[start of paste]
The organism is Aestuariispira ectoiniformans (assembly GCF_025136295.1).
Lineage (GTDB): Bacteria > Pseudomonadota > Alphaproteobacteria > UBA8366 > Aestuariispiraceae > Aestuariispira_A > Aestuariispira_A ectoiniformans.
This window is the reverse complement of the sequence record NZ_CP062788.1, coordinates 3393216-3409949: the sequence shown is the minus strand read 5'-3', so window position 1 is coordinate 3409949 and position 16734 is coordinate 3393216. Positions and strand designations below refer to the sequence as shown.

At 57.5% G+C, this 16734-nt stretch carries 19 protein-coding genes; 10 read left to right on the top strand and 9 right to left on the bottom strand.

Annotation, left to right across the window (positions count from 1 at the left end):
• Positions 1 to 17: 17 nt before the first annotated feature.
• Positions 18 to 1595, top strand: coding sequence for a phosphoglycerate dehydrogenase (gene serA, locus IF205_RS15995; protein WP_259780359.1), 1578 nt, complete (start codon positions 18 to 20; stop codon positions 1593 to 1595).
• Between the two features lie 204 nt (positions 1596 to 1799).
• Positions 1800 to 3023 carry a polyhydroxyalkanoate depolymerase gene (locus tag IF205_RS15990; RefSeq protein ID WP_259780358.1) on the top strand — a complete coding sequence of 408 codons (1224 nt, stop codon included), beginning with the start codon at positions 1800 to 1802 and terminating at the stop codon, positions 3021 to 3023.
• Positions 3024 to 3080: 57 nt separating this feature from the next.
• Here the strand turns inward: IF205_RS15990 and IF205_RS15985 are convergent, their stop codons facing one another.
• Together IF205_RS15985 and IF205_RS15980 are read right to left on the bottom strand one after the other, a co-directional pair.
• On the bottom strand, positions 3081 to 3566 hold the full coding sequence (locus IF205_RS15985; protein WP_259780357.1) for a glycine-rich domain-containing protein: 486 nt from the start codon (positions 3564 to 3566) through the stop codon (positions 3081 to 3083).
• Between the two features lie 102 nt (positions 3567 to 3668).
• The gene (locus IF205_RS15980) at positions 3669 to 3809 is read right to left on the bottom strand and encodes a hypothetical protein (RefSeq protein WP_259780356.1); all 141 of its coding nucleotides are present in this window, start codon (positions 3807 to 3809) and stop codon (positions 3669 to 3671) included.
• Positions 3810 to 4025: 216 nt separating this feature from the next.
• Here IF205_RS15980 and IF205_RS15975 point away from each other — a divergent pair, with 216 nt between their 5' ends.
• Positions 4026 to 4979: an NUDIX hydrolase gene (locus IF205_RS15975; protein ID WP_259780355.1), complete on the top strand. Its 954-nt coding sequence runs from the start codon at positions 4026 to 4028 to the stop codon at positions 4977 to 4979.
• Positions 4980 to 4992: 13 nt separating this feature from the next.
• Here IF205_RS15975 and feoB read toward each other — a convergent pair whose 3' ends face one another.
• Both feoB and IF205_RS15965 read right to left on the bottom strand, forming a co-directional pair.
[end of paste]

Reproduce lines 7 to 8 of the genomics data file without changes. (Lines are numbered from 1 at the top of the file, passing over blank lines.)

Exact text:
• Positions 18 to 1595, top strand: coding sequence for a phosphoglycerate dehydrogenase (gene serA, locus IF205_RS15995; protein WP_259780359.1), 1578 nt, complete (start codon positions 18 to 20; stop codon positions 1593 to 1595).
• Between the two features lie 204 nt (positions 1596 to 1799).